Logansport Pharos-Tribune from Logansport, Indiana on December 22, 1897 · Page 18
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December 22, 1897

Logansport Pharos-Tribune from Logansport, Indiana · Page 18

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Wednesday, December 22, 1897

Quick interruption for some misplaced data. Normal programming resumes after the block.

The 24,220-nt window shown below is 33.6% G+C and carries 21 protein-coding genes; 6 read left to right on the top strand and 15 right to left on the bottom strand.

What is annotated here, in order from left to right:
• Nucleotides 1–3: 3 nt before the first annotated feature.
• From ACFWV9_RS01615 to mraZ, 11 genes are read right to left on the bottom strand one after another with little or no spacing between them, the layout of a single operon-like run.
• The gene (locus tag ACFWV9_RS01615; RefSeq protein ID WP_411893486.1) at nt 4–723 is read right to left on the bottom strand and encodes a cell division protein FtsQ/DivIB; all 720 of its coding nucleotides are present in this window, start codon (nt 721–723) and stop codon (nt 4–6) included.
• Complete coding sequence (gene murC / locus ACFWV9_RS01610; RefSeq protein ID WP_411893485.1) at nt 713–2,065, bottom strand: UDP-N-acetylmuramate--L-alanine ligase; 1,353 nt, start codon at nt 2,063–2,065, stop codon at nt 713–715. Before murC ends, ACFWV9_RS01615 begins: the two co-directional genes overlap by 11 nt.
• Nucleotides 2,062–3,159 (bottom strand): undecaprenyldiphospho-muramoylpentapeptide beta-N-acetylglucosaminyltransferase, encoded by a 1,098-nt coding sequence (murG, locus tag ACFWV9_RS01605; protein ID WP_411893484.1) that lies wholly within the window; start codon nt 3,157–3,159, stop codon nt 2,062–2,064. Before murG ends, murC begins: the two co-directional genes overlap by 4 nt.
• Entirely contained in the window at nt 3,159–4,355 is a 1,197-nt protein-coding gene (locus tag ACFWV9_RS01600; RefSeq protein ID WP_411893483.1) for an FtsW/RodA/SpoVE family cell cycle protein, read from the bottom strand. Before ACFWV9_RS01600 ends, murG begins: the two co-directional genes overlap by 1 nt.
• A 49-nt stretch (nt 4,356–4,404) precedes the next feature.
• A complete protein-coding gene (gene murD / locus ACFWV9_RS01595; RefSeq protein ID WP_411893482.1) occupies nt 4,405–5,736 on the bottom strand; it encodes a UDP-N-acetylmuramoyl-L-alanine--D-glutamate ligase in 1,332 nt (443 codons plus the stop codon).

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T BE CUT Is the Reply of the Fall River Cotton Manufacturers to the i Operatives. MUST CHEAPEN THE PEODUOTION, Because of the Competition of Mills in Other Stuton, Especially in the South, "Where Bonn of Labor Aro Longer— Short Hours the C»u«« of the Trouble, the Operator'* Committee Say*—Pittsburg Mine Meetlnt Avoids it Conflict, Fall River, Mass., Dec. 22.—After an Informal discussion lasting nearly all of the forenoon a formal meeting of the manufacturers' committee was held yesterday afternoon and the answer to the operatives' proposition was framed. It recites the conditions affecting the . industry in Fall River and the reasons for the proposed reductions of wages. The answer says: "The cotton mills in Fall P.lver find it impossible to dispose of their output at such prices as will admit of any return whatever on the capital Invested. The competition which Fall River mills have to meet has been brought about in part by the philanthropy which the good people of Massachusetts have ever shown toward those of her citizens who have appeared to need her sympathy. Complulng of Short Hours. "The hours of labor In Massachusetts have been shortened more than in. neighboring states, and more than her manufacturers can stand. While such laws have apparently relieved the burdens of the operatives In the factories they have really worked to their financial disadvantage, because such laws have induced undue competition outside of Massachusetts, where hours of labor are longer and where every Inducement is offered capitalists to invest. The south has modern mills containing most Improved machinery and a very low cost of labor. Massachusetts Is handicapped by the shortest labor hours. Mills must run and earn dividends for stockholders, or there is no inducement for capital to invest in Massachusetts or Fall River. . Short Tlrae Scheme Not Favored. "It must be evident to you, as it is to this committee, that there is no mon- •y for stockholders nor for employes «lther when the mills are idle or running short time, and that it is useless for the Fall River mills to do all the curtailing of production. When we stop our mills every one else runs full time, and if a curtailment of production here brings about better prices it is only temporary and simply offers an inducement for capital to build more mills, not In Fall River, but outside of Massachusetts. Southern Competition Is the Trouble. "The facts are that Massachusetts mills work fifty-eight hours per week and other states have sixty-hour laws for labor; the southern mills run from sixty-six to seventy-two hours weekly, and in some case run day and night. The cost of labor in the south is very much lower than in New England, and they claim advantages in water-power, taxes, cheap transportation and cheap cotton, as well as in longer hours of labor. Their mills are as good as ours and the fact stares us in the face that they can undersell us in the markets on account of the lower cost of production. Now the Strike Question Comes Vp. "The committee of manufacturers feels that the situation is such that it must adhere to its decision that it is absolutely necessary to reduce wages in Fall River mills 11.19 per cent., said reduction to go into effect on the third day of January, 1S9S. as voted by the manufacturers at a meeting held on the •ighth day of December, 1S97." The •entiment of the employes is said to be In favor of resisting the reduction. TOUGH QUESTION" POSTPONED. FlttftburK Miner* and Operators Let the Matters of Kates Go Over. Pittsburg, Dec. 22.—The convention of the coal miners and operators of the Pittsburg district which met here yesterday to fix a rate for mining for the •nailing year decided to postpone the matter of a rate for this district pending the outcome ot a movement for an Interstate convention, at which a uniform rate for Pennsylvania, Ohio, Indiana and Illinois would be fixed. The convention was one of the largest ever held In this city. ovi>r 100 miners and tweny-cight operators being present, beside the miners' national officers and many miners fromaurrounding districts. President Ratchford stated at the opening of the convention that the action taken at Monday's meeting of miners declaring for a 49-eent rate for run ot" mine coal should not have been taken. He advocated a revival of the old interstate agreement which provided for a general price for all districts, ant} said that he had assurances from the miners and operators of Ohio. Indiana and Illinois that they would join in the movement. A motion to revive the interstate agreement was then made and when it was put to a vote it was unanimously carried. A committee composed of Operators Robins, Osborn and Alex Dempster, and M. D. Ratchford, \V. C. Pearce and Kchvard McKay, of the miners' association, was appointed to arrange the details for an interstate convention. The committee reported and the report was adopted, that a committee should be appointed to meet at the Chittenden hotel, Columbus. O.. on Dec. 27. This committee will have power to fix a temporary rate to be in force from Jan. 1 to Jan. 15. The committee will also make arrangements for the holding of an interstate convention before thf expiration of the temporary scale, and to establish a price for the year satisfactory to the several state interested. The committee was appointed and the meeting adjourned. BVU.MXG TRADES COrXCII- Natlonal Botly Organizes "with Edward Carroll, of Chicago. President. St. Louis, Dec. 22.—The Nations' Building Trades' council was perman- «mtly organized yesterday. The delegates have decided to hold the next annual meeting in Kansas City in December, 1S9S, one week before the meet- taK of the American Federation of La- ifor in the same city. Officers were j elected as follows: President, Edward Carroll, Chicago; secretary-treasurer, W. H. Stelnbiss, St. IMUIS. Steinbiss was unanimously indorsed for the position of Industrial commissioner to be appointed by President McKinley. The position, however, must first be created. All the labor unions a-re endeavoring to have a bill passed in congress appointing an industrial commission, which body will adjust difficulties between capital r.nd labor. A petition was forwarded to Secretary Gage, asking him that when the contract for the construction of the new governr.vint building at Chicago is let B.n adequate provision be inserted for the use of material produced by the state of Illinois as far as practicable, and also that the labor unions of Chicago be employed on the building. Mob of Miners Organizing. Charleston, W. Va., Dec. 22.—Governor Atkinson is in receipt of a telegram from General Spillman, of Parkersburg, informing him that a. mob is forming in Pomeroy, O., to cross theriver into West Virginia to drive the men out of the mines of the Consumers' Coal company at New Haven. The general wired the sheriff of Mason county to look into the matter and the sheriff wired back that he would be at New Haven with a force of deputies today and would prevent trouble. In the meantime the state militia is ready to move when called upon. SHOCKING SUICIDE AT WASHINGTON. Ex-Secretury Herbert's Bang-liter Plunges from a Window While Insane. Washington, Dec. 22.—Washington society was shocked yesterday by the suicide of Miss Leila Herbert, the pretty blonde daughter of ex-Secretary of the Navy Herbert. Miss Herbert was temporary deranged as the result of a fall she sustained while riding a horse some time ago. Escaping the vigilance of her nurses yesterday she leaped from an upper window of the Herbert i residence to her death. Early yesterday morning it was found that Miss Herbert had severed the artery in her left wrist with a pair of scissors. While the nurse then in charge was making hasty preparations to shut off the flow of blood Miss Herbert leaped through an open window, falling head first on the asphalt pavement below. Had the fall not killed her almost instantaneously, the severed artery must shortly have proved fatal. FATAL ACCIDENT ON THE RAIL. CHRISTMAS MORN. A COMEDIAN'S PLIGHT. Two Man Killed and Two Badly 'Wounded in » Collision. Chicago, Dec. 22.—Two men were killed and two were seriously injured yesterday afternoon by a rear-end collision on the Chicago and Eastern Illinois railway at Cayuga, Ind. The dead are J. S. Hodson and L. B. Horton, of Chicago, engineers, and the injured J. K. Horton, fireman, legs broken; H. W. Kellogg, air-brake inspector, head bad- ' ly cut. Passenger train No. 7, in charge of Engineer Hodson, ran into an open switch and crashed into the rear end of a freight train which lay on the sidetrack. Hodson saw the danger a moment before the collision. He applied the air-brakes and reversed the engine, but was unable to escape. Horton was a new engineer learning the road. Both men were badly crushed. No passengers were injured. Mrs. Pullman Has ;i Word to .Say. Chicago, Dec. 22.—"I cannot understand why the papers keep printing guch stories," said Mrs. Pullman. "There is not the slightest ground for such a statement. I have not renounced my portion under the will and elected the dower interest, and do not know that I shall. I wish the newspapers would let us alone in peace for awhile." ABBREVIATED TELEGRAMS. J. G. Lindon, of Clear Lake, la., has lost $1,500 by the ravages of dogs among his sheep. Frederick Muntz was crushed to death in the machinery of the pulp mill at Niles. Mich. Peter Schnell, a grain dealer 3f Jasper, Ind., has left, for Mexico. Seven men are on his bond for $40,000, Robert F. Ballantine. of Newark, N. J,. gave his wife a $40,000 pearl necklace on the fortieth anniversary of their wedding. The estate of the late Charles F. Crocker, of San Francisco, is reported at $7,032.129. Of this amount $6,65.8,154 is personal. The bank of Antigo. Wis.. has been relieved of a receiver by an order from the circuit court. All depositors will be paid in full. A movement is on foot to establish a hospital at Madison, Wis., for the care of students of the state university who may be taken ill. The wife of Prince Hohenlohe. the German imperial chancellor, died at Berlin yesterday morning of inflammation o:J the lungs. John Sweeney, aged 23 years. \vas caught in shafting at Dayton. O., and hurled about until both o£ his less were torn off below the knee. At the burning of the Golden Rule store, at Danville, 111?., Mollie Reid, a cloak trimmer, was burned to death. The property loss was $110,000. Nick Zimmerman and Matt Heger. of Jeffersion, Wis., charged with stealing poultry, were sentenced to six months in the county jail at that place. Turks at Smyrna fired on the U. S. S. Bancroft Dec. 4 and upon protest by Mini-ster Angel 1 at Constantinople the porte apologized and punished the offending officials. George Thurston shot and dangerously wounded his mistress. Lizzie Parker, at Chicago, and then he pressed the muzzle of the revolver to his o>vr. forehead and pulled the trigger. The chief cf the Hamburg fire brigade, in the course of a report on the recent fire in the Cripplegate district of London, condemns the London fire brigade as '''inadequate and antiquated." While piloting a heavy freight train ap the Merchants bridge incline at St. Louis, an engine of the Terminal Railroad association jumped the track and plunged to the ground- Fireman Pen- slriKer was instantly killed. AD American negro recently died in an Australian mining settlement. He was a man much esteemed by the mates, wko recorded their feelings in these few -wurfls. burnt on a sheet of baric: "In memory of Black Sam, n*W« n»l*riowK, a Trt>4t* man ail over." Adventure That Befell Nat Goodwin on a Christmas Night. The most eventful Christmas I ever passed was in 1891. We had played in TJtica Christmas eve and were to leave on an early morning train for Poughkeepsie. The company caught the train all right, but it was frightfully cold and a blizzard •was raging. I decided to wait for a, later train, which would reach Poughkeepsie about 5 o'clock. Instead of clearing up, however, the storm grew worse, and the train that I waited for never came. It was stalled in a drift up the road somewhere. I begun to realise then that it was > a cold day for me in more senses than one. I tried to hire an engine, but didn't succeed, for there was none. I finally gave it up in despair and went back to the hotel. George Applcton, my manager, was made of sterner stuff than I, however, and in about two hours had organized a party of storm bound passengers and persuaded another railroad to make up a mixed train and try to get us through to the uncompleted bridge at Poughkeepsie. We would be landed on the opposite side of the river, they said, but we could get across to the town by the ferry. The depot was about three miles outside of Utica, and it took us three hours and a quarter to reach it. There was no fire in the cars we secured, and mighty little in the engine. At 8 o'clock Christmas night we were dumped out at the landing opposite Poughkeepsie. The river was full of jagged masses of ice and tin; ferryboats had been compelled to stop running at 6 o'clock. There was THE GUARD WAS OBDURATE. no possible way of crossing except by the half finished railroad bridge, and that was guarded at either end by watchmen, who had orders to allow no one to pass. Moreover, there was no approach to the bridge, whoso ice clad buttress arose abruptly from the river's edge to a height of ;i hundred feet or more. The other passengers stopped right there and sought shelter in a neighboring hotel. I wanted to follow their good example, but Appleton wouldn't let me. He said we had gone too far to turn back then, and, besides, a sturdy small boy at the hotel had offered to show us how to climb to the bridge. He was rewarded in advance, and then we set, out. to battle with fate. The small boy took the lead, Appleton followed him. I nuvde a- close third, and my valet. .Tuck, formed a. kind of rear guard to look after my remains in case of accident. Our small guide led us straight to i:he huge buttress of the bridge, which was built of massive blocks of stone arranged in ternicc form irom its broad base to its narrow apex. These terraces •were about 15 1'eet high and covered with ice and snow. It. was impossible for a man to climb them unaided, but the boy wns equal to tin: emergency. After prowling about for a few minutes he found a ladder which had been used by the workmen. I can't begin to describe the difficulties and dangers of that climb, but at last vre scrambled to the top, with clothes torn and hands bruisied and bleeding. Fortunately the watchman was walking toward the middle of the bridge, and we had a chance for a good start before he conld stop us. After a short breathing spell Appleton. Jack and I began our perilous journey along the narrow footpath that stretched across the ghastly looking ironwork, but before we had reached the middle of the bridge the watchman stopped us and ordered us to go back. \Ve pleaded and protested and argued, but it was of no use. He vrouMn't even take a bribe. Hereupon the boy Jack loudly called my attention to the fact; that the water looked awfully cold down below. Appleton quickly added that under certain circumstances it would make an excellent plunge bath, and I chipped in with a flippant remark about it being a 3 to I shot. That watchman evidp-'ly thought we meditated murder or some equally desperate crime, for his eyes fairly bulged from their sockets as he backed away from us as far as the narrow footpath would permit. "We brushed by him instantly and continued on our way without any further Interference from hi™ The -watchinaD at the other end of the bridge, however, proved of different metal. He was as big as two of us, and we didn't dare to attempt any bluff with him. He was even more obdurate than the other fellow. It began to look as though all our labor was to be in vain when Appletou whispered to me to run while he engaged the watchman in conversation. Well, I scooted, and so did Jack, but we didn't scoot far, for we were brought to a sudden standstill by the abrupt termination of the bridge at the buttress. It was a sheer 100 feet to the ground and there was no ladder. I gave it up again and could have wept scalding tears if it hadn't been so cold. Appleton, however, succeeded in pacifying the watchman and came to cur rescue with grim do- termination in his stride. Ho boldly jumped down the lirst terrace and called upon Jack and rue to Tollow. Jack did so, but I hesitated. That 15 feet seemed like a precipice, and the landing on the next terrace looked awfully hard and insecure. I didn't dare to jump, so I compromised by taking ;i kind of toboggan-slide on my coattail. It wasn't as exhilarating or as fascinating a-s many other slides I have had, but it w;is quite as exciting. In this way I reached terra firma in a somewhat dismantled condition. Incidentally I bade a tearful goodoy to my trousers next day. It was about two miles from the bridge to the opera house, and we had to foot it, because there wasn't a vehicle abroad that night. We ran most of the way to keep from freezing, and after frightening a couple of women into hysterics, because they misunderstood our hurried request for information, we arrived at the theater at a quarter past 9 and proceeded with the performance. As there was no time to change I went on just as I was, looking like a scarecrow on a Massachusetts farm. The audience was good natured, though, and readily forgave me when they learned what had happened. NAT C. GOOD-WIN. DURING THE WAR. Christina* at the South When Prices Were HigJi, The Christmas of 1861 at the south -was not so much different from those that preceded, but the Christmas of 1862 found the Confederate money at o, heavy discount. Wood was $45 per cord, and turkeys $11 each, but even at those prices many were still able to enjoy them, and there were still some toys to give the little folks. Then came tho bitter year of 1SC3, with the fall of Vicksburg and the defeat at Gettysburg. With sad faces, harmonizing well with their dresses of coarse black stuff, the women of the south devoted themselves to picking lint and spinning and weaving for husbands, fathers, brothers and sweethearts in tho field. Christmas cheer—such as could he obtained— cost a fabulous sum, for one bright golden dollar was then worth $2S in Confederate money. Sugar was from $5 to $10 per pound, turkeys $">0 apiece and flour $25 ; per barrel. 1 "Christmas, 1864—the la?t Christmas of war times—dawned, and what a gloomy festival it was for the people of the south," says a southern lady. "Of manufactured products we had practically none. Our hairpins vrerc made of long, black thorns, with a ball of sealing wax on one end. \Ve had made into drosses every scrap of available material, and now our gowns consisted of window curtains, "homespuns' and paper muslin or colored cambric that had once done duty as a lining, while our feet were incused in homemade cloth shoes. At a Christmas dinner in a typical southern home that, day the festive board presented a turkey t-bat had cost 8200, a ham worth §300, hominy and potatoes at correspondingly high prices and black molasses—as dessert—at SCO per gallon. The Confeder-.Uo dollar was then worth just 2 cents in gold. Wood was $100 a cord, beef §35 a pound, flour $600 per barrel, butter $40 per pound and sugar $30 per pound. All was silent in the negro quarters. There was no singing or dancing there as usual. The slaves, having all heard of 'de 'mancipation poclaration,' knew that they were free and had all scattered away. Desolation seemed to reign over everything." An Early Christmas Drinking Song-. The following verses from the original in old Korman French are said to be the first drinking song composed in England: Lordlmgs from a distant boane, To seek old Christmas are -vre come. •fflio loves our minstrelsy ? Aad here, unless report missay. The graybeard dwells, and on this day Keeps yearly trassail, erer gay With festive mirth and glee. Yulo Cake*. Tele dough, a kind of baby or little image intended to represent the child Jeans, made of paste, was formerly bated at Christmas and presented by bakers to their customers "in the same manner as the chandlers gave candles." They are still called Ynle cakes in the county of Darbam, England. An encampment of tnc I. O. O. F. will be Instituted today at Royal Center. The work will be performed by Logansport encampment. ~ How's This! We offer One Hundred JOollari roward foi u>y ca*e of .Catarrh that cannot be cured 05 Ball's Catarrh Cure. F. J. CHENEY & CO., *Top8« Toiedo, 0. We, the undersigned, nave known F. J Cheney for me last 15 years, and believe bin. perfectly honorable in all business transactions and financially able to carry out any obligations made by their firm. WIST it TKUAX, Wholesale Druggists. Toledo. Ohio.. tVALDiNO, KufNAJ* *7 MARVIS, Wholesale Druggists, Toledo. 0. Hall's Catarrh Cure is taken inwardly, aci ing directly upon the blood and mu ecus surfaces of the system. Price, ?5c per bottle. Sold by all druggists. Testimonial* jent free. Hall's Family Pills are the best. Great Triumph. In> tant relief and a permanent cure by the great remedy. Otto's Cure for lung and throat diseases. Why will you irritate your throat and lungs with a hacking cough when W. H. Porter, corner Fourth and Martet streets, sole agert, -will furnish you a frfe-sample bottle of this guaranteed remedy? Its success is won derfuj, as your druggist will tell you. Sample free. Large bottle 50c and "5c. George Gonser, of Secretary of State Owen's office at Indianapolis, spent yesterday with his family here. Rheumatism Cured in a Day. "Mystic Cure" for rbeuma'lsm and neuralgia radically cures Jn 1 toS days. !te action upon the system is r* markable and mysterious, it removes at once the cause and tie disease immediately disappears, ibe first dose greatly beneflts. 75 cents. Sold by W. H. Bringhurst,'druggi6t, Logansport. Peru, Ind., Dec. 4, 1897—"I take pleasure in saying that we think highly of Hood's Sarsaparllla. I have a stomach trouble and It has done wonders for me. It baa also helped my husband.''—Mrs. Lee Hawkins, box 159. Hood's Pills cure all liver Ills. Miss Myra Stewart is home to spend the holidays. She has been attending a musical conservatory at Chicago. Glad Tiding*. The specific for dyspepsia, liver complaint rheumatism, costiveness, general debility, etc. is Bacon's Celery King' for the Nerves. This great herbal tonic stimulates the digestive organs, regulates the liver and restores the system to vlgorouslhealth and energies. Samples free. Large packages 50c and 25c. Sold only by W. B. Porter, eorner^Fourth and Mar ket streets. Newspaper Advertising In the United States. A book of two hundred pages, cun- tainiug a catalogue of about six thousand newspapers, being all that are credited by the American Newspaper Directory (December edition for 1S97) with having regular issues of 1,000 copies or more. Also separate Suite maps of each and every State of the American UuioD,namJDg those towns only in which there are issued newspapers having more than 1,000 circulation. Tin's oook (issued December 15, 1897) will be sent, postage paid, to any address, on receipt of one dollar, Address The Gee. P. Rowell Advertising Co..10 Spruce St.,KewYork. McCoy's New European Hotel COR. CLARK AND VAN BUREh n fS. CHICAGO. FIRE PROOF. One block from C. K. I. &. P. and L. S. 4: M. S. Railroad depot. Improvements costing S75,000.00 have just been completed, and the house no* offers everv convenience to be found in any hotel, including hot and cold water, electric light and steam heat in every room. Rates 75 cents per day and upwards. First class restaurant in connection. WILLIAM McCOY, Owner and Proprietor. Special Rates Via Pennsylvania Lines This Month. On December 7th and 21it Recursion Tickets will be gold via vauia Lines to point* in Alabama, Arkansas, Colorado, Florida, Georgia, Indian Territory, Iowa, Kansas, Louisiana, Michlgia, Minnesota, Missouri, Nebrasca, New Mexico. North Carolina. North Dakota, Oklahoma, Oreroo, B*utft Carolina. South Dakota. Tenn«««ee, Ten* Utah. Tirgtna, Wisconsin and WyomlBy. A*r- body may take advantage of the low i*tM. Full information free upon applicatiom *• nearest Ticket A^ent of the PeaufylraaJB Lines or by addressing W. W. Riehardsom. Dto- triot Pateenger Agent, Indianapolis, Ind. HUMPHREYS' •WITCH HAZEL OIL C Piles or Hemorrhoids Fissures & Fistulas. Burns & Scalds. I I Wounds & Bruises. *•' Cuts & Sores. Boils & Tumors. I? Eczema & Eruptions. Salt Rheum & Tetter*. E C happed Hands. Fever Blisters. Sore Lips & Nostrils. S Corns & Bunions. Stings & Bites of Ina««t% Three Sizes, SJc, $oc. and $I.«o. Bold by drugglitu. or Mill pc«t.p«ldo«nn»> ., )ii * in muba •*..!•* « MAN HUNpREOSofMea •re eking out a miser- •ble existence for want of knowing what lodo forthemscIVe*. HUN- Falling Memory, Loot Manhood, SleeplewneM. Impoteney, Lo«t Vitality, V«rlooO«l«. brought on by «bu»e., excesses and indiscretions, or by icrere numUL strain, close application to busineu or «vtr W ° rk ' DR. PERRIN'S Revivine !• the only remedy that ha» ever been dl* covered that will positively cure tbe»* nervous disorders. If taken as directed, Rcvivlne brings ukouf. immediate i improvement and effects cu res where all other remedies fail. It has cured thousand*AND WILL CURE YOU. "We positively guarantee it in every cane. Price $1.00 a box, or six boxes "for $5.00, b» mail in plain wrapper upon receipt of prict Order from our advertised agents. Addresf urn other communications to TB£ D&» • PXUUV MEDICINE Co., New York. For sale at B. F. Kwsallnf*, Wffl Porter's and Johnston'*. PIANOS Nothing; More Acceptable »s a Holiday Present than a fine Piano. Previous to February 1st we offer unusual inducements to out-of- town buyers. Upon receipt of mail order will ship piano subject to examination, to be accepted if found as represented and satisfactory, otherwise to be returned at our expense. Good Stool and Scarf with each piano. Correspondence solicited. Catalogues sent on application. Old instruments taken in exchange. Our mail business is extensive and we guarantee careful selection from our large stock of Stetaway, A. B. Chase, Hazelton, Sterling and Huntingdon PIANOS. Steond-kud Squrcs, $ 25. op ward*. Second-hitad Uprights, 100. upwards. SMOKd-kand Grnds, 150. ipw&rdi. Ea*r P»I™CII«« if desired. LYON, POTTER & GO. Hill, 17 V»n Bur«n »t.. REGULATOR WILL CURE . •.. ALL COflPLAINTS AND W5- EASES OP THB Liver, Kidney AND Urinary Organs Biliousness, Jaundice, Haad»cbe, Constipation, Pains in the Side or Back, Sour Stomach, DyspepsU, Liver Complaint, Catarrh ot the Bladder, Irritation or Inflammation of the Bladder, Female WeakneM, Gravel, Diabetes, Dropsy, Brick Dust Deposits, in feet all dbeiiM* arising from Liver or Kidney dl»- orderu Price, $1.00 <^^%, fitiifirt MediGip Go. »EWYWK,ll